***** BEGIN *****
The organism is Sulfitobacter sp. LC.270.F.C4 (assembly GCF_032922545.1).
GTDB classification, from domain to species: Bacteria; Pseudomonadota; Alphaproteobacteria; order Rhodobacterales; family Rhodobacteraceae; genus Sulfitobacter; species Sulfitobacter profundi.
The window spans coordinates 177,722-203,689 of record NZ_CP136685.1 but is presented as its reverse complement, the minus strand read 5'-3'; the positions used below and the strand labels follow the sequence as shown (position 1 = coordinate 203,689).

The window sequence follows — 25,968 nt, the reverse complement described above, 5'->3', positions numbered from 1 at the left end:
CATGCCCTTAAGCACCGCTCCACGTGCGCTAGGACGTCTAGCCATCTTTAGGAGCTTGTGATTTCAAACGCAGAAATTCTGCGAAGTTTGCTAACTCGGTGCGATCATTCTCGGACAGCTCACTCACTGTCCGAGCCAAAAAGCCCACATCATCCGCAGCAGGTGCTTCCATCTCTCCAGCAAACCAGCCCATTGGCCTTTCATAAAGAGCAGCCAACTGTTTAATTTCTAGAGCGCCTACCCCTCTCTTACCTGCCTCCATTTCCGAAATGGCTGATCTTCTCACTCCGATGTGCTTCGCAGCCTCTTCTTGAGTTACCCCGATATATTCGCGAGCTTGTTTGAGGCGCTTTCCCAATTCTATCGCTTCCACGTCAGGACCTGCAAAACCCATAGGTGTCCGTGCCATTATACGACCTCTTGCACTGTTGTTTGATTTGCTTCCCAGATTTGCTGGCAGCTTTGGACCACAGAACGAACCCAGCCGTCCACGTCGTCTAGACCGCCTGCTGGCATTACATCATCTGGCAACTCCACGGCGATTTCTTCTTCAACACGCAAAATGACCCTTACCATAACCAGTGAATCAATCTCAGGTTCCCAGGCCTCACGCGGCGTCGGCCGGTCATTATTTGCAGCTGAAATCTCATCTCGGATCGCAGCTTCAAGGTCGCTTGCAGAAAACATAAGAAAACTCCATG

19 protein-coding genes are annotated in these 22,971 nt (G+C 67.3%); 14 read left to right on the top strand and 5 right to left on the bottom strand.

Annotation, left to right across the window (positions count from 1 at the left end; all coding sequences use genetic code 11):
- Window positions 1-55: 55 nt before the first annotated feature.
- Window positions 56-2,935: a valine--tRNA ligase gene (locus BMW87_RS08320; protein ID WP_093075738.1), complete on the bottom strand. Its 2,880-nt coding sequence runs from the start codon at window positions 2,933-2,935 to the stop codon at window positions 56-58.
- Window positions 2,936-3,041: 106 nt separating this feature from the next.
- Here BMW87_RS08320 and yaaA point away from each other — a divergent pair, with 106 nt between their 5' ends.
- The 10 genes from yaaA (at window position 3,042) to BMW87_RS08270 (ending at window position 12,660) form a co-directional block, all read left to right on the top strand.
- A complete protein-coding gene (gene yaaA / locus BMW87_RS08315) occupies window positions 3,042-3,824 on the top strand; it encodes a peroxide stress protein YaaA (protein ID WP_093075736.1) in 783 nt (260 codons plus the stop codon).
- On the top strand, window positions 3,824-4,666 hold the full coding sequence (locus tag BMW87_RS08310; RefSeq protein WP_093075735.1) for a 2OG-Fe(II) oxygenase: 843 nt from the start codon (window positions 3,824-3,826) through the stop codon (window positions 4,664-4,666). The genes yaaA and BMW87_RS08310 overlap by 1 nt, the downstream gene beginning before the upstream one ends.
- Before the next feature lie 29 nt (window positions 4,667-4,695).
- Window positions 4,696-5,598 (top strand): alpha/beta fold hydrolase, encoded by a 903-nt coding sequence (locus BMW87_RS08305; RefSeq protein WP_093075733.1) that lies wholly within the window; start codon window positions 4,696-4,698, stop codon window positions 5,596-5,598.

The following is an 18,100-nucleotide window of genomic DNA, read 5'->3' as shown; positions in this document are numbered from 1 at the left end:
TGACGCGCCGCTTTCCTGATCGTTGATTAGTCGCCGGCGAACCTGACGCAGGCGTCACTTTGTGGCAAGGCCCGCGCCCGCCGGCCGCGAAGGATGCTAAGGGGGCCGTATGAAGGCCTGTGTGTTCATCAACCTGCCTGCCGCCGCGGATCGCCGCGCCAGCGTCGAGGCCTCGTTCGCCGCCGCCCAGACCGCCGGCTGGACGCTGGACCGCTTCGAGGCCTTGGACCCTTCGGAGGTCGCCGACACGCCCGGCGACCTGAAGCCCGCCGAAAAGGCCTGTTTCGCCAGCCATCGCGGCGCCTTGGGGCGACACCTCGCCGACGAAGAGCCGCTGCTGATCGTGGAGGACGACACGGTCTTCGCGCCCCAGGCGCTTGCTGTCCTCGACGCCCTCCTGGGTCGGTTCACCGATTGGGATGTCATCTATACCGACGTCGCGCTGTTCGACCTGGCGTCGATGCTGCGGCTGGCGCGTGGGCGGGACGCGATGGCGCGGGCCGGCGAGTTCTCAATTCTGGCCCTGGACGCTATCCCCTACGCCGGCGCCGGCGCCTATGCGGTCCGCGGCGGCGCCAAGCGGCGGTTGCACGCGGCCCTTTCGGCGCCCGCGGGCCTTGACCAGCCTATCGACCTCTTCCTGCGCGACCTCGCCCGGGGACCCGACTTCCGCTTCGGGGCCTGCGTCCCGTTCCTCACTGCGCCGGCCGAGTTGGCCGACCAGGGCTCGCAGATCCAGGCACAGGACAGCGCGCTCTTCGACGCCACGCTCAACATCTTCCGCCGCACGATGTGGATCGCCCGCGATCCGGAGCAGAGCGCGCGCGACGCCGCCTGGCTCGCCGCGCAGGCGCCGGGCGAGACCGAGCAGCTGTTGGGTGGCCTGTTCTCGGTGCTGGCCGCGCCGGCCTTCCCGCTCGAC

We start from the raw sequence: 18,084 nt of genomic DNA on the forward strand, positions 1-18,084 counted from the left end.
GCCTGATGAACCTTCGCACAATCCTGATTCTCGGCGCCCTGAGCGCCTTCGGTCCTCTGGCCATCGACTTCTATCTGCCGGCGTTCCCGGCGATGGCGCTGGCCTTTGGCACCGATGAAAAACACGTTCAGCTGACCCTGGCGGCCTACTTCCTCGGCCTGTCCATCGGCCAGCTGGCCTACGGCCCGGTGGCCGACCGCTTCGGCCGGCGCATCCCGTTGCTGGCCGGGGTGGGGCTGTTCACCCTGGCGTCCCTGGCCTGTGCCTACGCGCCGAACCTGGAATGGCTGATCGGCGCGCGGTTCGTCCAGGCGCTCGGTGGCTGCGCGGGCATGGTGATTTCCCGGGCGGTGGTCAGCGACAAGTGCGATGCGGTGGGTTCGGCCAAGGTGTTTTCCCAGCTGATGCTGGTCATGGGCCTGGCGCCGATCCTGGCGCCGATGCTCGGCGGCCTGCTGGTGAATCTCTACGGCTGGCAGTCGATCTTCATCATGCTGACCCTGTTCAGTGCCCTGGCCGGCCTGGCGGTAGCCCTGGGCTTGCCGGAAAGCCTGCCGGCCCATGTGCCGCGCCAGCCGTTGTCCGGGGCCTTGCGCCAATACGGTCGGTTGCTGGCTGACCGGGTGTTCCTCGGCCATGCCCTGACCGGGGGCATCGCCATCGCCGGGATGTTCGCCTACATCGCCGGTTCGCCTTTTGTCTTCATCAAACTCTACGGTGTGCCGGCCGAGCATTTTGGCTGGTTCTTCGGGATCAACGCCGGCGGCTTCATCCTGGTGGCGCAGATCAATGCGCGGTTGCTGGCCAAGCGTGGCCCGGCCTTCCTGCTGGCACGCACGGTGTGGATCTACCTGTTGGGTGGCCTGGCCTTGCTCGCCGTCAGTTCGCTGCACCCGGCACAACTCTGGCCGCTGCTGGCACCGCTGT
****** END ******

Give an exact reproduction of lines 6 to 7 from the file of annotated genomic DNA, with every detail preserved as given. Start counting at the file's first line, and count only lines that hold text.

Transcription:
19 protein-coding genes are annotated in these 22,971 nt (G+C 67.3%); 14 read left to right on the top strand and 5 right to left on the bottom strand.

Annotation, left to right across the window (positions count from 1 at the left end; all coding sequences use genetic code 11):